Telltale Game of Thrones Season One Review

Originally published on Trevor Trove on December 1, 2015

TL;DR(eview) – Telltale attempts to tell a very Game of Thrones-type story, but ends up falling short when compared to the source material by repeating too many of the original’s story beats with less interesting copies of the characters fans of the books or show love.

Near the end of last year, I played the first episodes of Telltale’s Tales from the Borderlands and Game of Thrones. Unlike The Walking Dead or The Wolf Among Us, these were the first franchises since playing Back to the Future that I had an affinity for outside of what Telltale was bringing to the table. In both cases, I played the first two episodes as they were released but didn’t keep up with the games after that. The Telltale schedule is just too sporadic for me to get behind when I’m trying to keep up with everything else in gaming so I’ve decided that moving forward, I plan to play the first episode as it comes to get a feel for a series, but then hold off until the whole season is out. During my recent 24-hour Extra Life stream, I returned to Westeros (and Essos) to explore where they took the story of the Forresters.

It’s Just Like the Show…Kind Of

The game obviously ties in with the narrative HBO is telling, with many cast members reprising their roles. A few touchstones to the TV show include the infamous Red and Purple Weddings and the night Daenerys took Mereen. But apart from those connections, this games feels structured more like the book the series. Like the books, the story is told from the perspectives of a few different characters. The Forrester clan is conveniently divided up among many locations familiar to fans of the series.

  • Sons Rodrik and Ethan exist at Ironrath, inspired by the Stark home Winterfell, often dealing with Westeros’ resident sadist: Ramsay Bolton.
  • Daughter Mira serves as Handmaiden to Margaery in King’s Landing, also running into Cersei and Tyrion Lannister.
  • Exiled son Asher is operating as a sellsword across the Narrow Sea in Essos, supporting Daenerys in her crusade to free Mereen.
  • Forrester squire Gared’s story largely takes place at The Wall when he runs into everyone’s favorite know-nothing, Jon Snow.*

* – While the voice acting was mostly well-executed, there was one incredibly noticeable dubbing issue whenever Jon said Gared’s name, as if Kit Harrington said something completely different in the recording session and they didn’t catch it until it was too late.

The main thrust of the story kicks off following the events of the Red Wedding. The Forresters, who were loyal to the Starks, are feuding with the Whitehills, who are loyal to the Boltons. As the Boltons are now the reigning power of the region, the Whitehills begin making moves to acquire the valuable Forrester ironwood. In typical, Game of Thrones fashion, there is an overabundance of death, deceit, and betrayal. Unfortunately, without the depth of the books or the clearly defined characters of the show, the weight of all of this doesn’t really resonate. Because the player is deciding the characters dialogue options, I often found myself picking the lesser of four evils from the options provided. Which led to a particular realization…

Game of Tragedy

The inherent tragic storytelling from any kind of Game of Thrones property means that very seldom do you get happy moments. As a gamer, I prefer playing with a sense of accomplishing something: chasing a high score, progressing through increasingly difficult challenges thrown at me by the game, or even just performing fetch quests. In Game of Thrones, I was continually reminded that I was just going through the motions to get to the next bit of tragedy that would befall the Forresters. Regardless of the choices I was making, certain narrative elements were set in stone by the architects of the game itself. In a passive medium like a book or tv show, the expectation is understood: I’ll experience the story the creator built for me and I can either like it or not.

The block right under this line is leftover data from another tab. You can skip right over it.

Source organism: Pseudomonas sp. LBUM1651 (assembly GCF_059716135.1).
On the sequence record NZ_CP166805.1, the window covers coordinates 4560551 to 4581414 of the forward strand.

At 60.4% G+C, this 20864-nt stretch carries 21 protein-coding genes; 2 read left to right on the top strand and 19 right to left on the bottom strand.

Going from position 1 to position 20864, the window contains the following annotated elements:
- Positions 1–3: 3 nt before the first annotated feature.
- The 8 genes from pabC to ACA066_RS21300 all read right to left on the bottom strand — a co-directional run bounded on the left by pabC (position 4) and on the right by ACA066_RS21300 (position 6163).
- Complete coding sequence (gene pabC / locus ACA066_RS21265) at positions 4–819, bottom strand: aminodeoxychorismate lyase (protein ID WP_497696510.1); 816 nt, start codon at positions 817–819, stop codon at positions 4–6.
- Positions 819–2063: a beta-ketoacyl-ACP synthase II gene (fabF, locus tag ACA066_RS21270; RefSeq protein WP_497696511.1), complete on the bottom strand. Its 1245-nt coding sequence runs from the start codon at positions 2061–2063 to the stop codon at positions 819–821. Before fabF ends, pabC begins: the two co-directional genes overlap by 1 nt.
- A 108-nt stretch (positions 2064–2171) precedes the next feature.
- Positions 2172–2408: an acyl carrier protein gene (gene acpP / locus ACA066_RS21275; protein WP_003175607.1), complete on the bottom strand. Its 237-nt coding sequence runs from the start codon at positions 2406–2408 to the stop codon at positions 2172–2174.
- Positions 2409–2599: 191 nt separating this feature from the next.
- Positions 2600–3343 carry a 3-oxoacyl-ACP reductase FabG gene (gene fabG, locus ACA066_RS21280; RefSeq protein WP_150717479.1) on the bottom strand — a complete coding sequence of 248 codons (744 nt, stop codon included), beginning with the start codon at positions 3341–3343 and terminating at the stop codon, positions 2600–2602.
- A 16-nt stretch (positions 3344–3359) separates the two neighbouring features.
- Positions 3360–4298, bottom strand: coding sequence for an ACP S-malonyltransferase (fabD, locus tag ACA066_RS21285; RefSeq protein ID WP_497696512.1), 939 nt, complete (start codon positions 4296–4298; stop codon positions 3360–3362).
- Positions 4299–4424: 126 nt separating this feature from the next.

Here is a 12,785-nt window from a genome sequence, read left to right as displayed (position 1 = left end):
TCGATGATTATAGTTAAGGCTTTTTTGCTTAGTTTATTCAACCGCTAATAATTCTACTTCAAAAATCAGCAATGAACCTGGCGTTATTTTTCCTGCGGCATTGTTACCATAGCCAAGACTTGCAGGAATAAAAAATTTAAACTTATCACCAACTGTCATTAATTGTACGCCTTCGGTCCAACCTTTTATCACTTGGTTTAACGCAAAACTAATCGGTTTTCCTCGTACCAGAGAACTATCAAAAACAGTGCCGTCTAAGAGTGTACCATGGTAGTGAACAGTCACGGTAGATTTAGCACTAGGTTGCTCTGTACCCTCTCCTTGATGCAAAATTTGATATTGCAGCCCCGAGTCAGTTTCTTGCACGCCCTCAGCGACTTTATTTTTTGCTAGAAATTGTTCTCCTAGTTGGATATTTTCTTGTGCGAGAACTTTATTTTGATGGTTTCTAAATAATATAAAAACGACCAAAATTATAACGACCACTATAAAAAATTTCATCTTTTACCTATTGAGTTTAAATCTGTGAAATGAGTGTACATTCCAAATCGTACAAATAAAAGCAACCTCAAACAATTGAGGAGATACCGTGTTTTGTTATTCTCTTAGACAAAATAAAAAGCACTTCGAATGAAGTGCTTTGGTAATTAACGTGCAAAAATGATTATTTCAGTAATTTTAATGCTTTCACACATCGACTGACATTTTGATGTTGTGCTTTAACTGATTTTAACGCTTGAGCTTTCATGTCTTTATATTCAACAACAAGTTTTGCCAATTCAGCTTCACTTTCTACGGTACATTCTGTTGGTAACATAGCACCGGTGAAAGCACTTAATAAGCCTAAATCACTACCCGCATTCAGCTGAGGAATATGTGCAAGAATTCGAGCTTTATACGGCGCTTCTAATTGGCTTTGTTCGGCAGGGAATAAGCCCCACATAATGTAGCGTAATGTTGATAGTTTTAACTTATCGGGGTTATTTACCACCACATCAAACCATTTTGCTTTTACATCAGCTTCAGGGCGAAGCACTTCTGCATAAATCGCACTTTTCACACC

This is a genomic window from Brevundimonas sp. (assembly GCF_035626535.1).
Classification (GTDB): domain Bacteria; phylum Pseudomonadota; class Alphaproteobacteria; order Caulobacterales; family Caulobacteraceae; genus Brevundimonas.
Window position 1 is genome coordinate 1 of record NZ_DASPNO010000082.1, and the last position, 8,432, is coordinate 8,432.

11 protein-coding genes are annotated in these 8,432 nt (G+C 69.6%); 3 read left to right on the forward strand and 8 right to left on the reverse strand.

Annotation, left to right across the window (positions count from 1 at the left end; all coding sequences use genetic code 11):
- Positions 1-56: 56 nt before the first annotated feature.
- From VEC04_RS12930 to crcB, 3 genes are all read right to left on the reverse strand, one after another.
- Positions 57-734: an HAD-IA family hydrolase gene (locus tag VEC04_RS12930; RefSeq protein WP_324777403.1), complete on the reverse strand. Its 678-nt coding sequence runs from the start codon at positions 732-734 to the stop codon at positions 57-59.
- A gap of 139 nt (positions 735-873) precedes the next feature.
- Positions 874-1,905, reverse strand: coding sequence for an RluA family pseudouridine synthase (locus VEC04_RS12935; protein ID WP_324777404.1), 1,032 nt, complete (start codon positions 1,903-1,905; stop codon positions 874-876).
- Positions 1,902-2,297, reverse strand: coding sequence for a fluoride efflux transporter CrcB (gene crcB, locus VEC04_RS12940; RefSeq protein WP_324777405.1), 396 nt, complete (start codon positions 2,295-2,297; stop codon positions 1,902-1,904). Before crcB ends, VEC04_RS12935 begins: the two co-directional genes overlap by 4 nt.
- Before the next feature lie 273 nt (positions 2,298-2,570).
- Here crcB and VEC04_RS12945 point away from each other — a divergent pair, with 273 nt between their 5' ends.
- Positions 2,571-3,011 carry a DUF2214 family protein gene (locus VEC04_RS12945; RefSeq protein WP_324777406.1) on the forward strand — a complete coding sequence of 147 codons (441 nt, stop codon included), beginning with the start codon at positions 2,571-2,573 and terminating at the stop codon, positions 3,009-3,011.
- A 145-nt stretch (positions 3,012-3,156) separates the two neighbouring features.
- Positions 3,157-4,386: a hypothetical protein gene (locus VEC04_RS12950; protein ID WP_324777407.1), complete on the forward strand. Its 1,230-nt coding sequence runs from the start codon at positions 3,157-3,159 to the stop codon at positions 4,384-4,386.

But in the interactive medium of a video game, I want to be able to feel like my actions matter in a more tangible way. This is probably why I never really connected with The Walking Dead. And with The Wolf Among Us, I was still able to get the big bad in the end. But in Game of Thrones, the deck is so stacked against the Forresters (and Telltale was already planning a Season Two) that I rarely had moments of actual in the game. The story itself was serviceable but mostly filled with characters who existed as the poor man’s versions of characters who are better written in the show or novels. Mira and Gared, for example, have a lot of the same story beats as their more famous counterparts, Sansa Stark and Jon Snow, that I often found myself thinking “the show told this story a lot better.”

On top of those narrative concerns, I also found myself increasingly frustrated when I would be thrown into quick-time event-heavy combat sequences only to have the game stutter and freeze causing me to miss the prompts and have to replay a section. This would be understandable if I were playing on an iPad, but not when I’m playing on a PlayStation 4. There isn’t enough going on in these games to support the logic that the system can’t run it so I can only assume, Telltale continues to sacrifice a fluid experience in favor of one that can maybe usually run on every device possible.

Telltale’s Game of Thrones Season One is available now on Steam, PlayStation 4, PlayStation 3, Xbox One, Xbox 360, Google Play, and the App Store.

More information can be found here.

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